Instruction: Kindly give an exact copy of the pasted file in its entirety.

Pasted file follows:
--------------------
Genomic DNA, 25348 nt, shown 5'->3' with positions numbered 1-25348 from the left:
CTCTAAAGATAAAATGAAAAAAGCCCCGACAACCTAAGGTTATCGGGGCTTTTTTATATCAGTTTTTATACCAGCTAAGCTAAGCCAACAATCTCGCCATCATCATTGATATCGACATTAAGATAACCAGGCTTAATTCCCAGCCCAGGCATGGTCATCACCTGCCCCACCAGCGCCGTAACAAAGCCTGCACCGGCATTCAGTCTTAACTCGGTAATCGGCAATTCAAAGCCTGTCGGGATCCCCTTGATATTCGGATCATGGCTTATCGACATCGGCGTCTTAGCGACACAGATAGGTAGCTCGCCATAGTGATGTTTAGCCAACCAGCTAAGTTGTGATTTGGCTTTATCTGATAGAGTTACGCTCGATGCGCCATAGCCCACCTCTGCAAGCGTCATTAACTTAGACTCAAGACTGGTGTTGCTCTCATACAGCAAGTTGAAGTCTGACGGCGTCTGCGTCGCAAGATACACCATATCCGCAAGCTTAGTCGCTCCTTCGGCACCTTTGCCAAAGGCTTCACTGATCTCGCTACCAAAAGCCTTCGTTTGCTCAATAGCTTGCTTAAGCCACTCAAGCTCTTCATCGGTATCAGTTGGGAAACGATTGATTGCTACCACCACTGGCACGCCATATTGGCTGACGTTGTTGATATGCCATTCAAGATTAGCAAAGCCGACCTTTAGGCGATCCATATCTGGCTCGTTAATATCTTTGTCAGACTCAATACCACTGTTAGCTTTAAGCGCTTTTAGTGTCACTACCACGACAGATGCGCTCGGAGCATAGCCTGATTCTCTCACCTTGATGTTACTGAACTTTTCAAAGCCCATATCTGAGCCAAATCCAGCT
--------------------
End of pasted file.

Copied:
Genomic DNA, 25348 nt, shown 5'->3' with positions numbered 1-25348 from the left:
CTCTAAAGATAAAATGAAAAAAGCCCCGACAACCTAAGGTTATCGGGGCTTTTTTATATCAGTTTTTATACCAGCTAAGCTAAGCCAACAATCTCGCCATCATCATTGATATCGACATTAAGATAACCAGGCTTAATTCCCAGCCCAGGCATGGTCATCACCTGCCCCACCAGCGCCGTAACAAAGCCTGCACCGGCATTCAGTCTTAACTCGGTAATCGGCAATTCAAAGCCTGTCGGGATCCCCTTGATATTCGGATCATGGCTTATCGACATCGGCGTCTTAGCGACACAGATAGGTAGCTCGCCATAGTGATGTTTAGCCAACCAGCTAAGTTGTGATTTGGCTTTATCTGATAGAGTTACGCTCGATGCGCCATAGCCCACCTCTGCAAGCGTCATTAACTTAGACTCAAGACTGGTGTTGCTCTCATACAGCAAGTTGAAGTCTGACGGCGTCTGCGTCGCAAGATACACCATATCCGCAAGCTTAGTCGCTCCTTCGGCACCTTTGCCAAAGGCTTCACTGATCTCGCTACCAAAAGCCTTCGTTTGCTCAATAGCTTGCTTAAGCCACTCAAGCTCTTCATCGGTATCAGTTGGGAAACGATTGATTGCTACCACCACTGGCACGCCATATTGGCTGACGTTGTTGATATGCCATTCAAGATTAGCAAAGCCGACCTTTAGGCGATCCATATCTGGCTCGTTAATATCTTTGTCAGACTCAATACCACTGTTAGCTTTAAGCGCTTTTAGTGTCACTACCACGACAGATGCGCTCGGAGCATAGCCTGATTCTCTCACCTTGATGTTACTGAACTTTTCAAAGCCCATATCTGAGCCAAATCCAGCT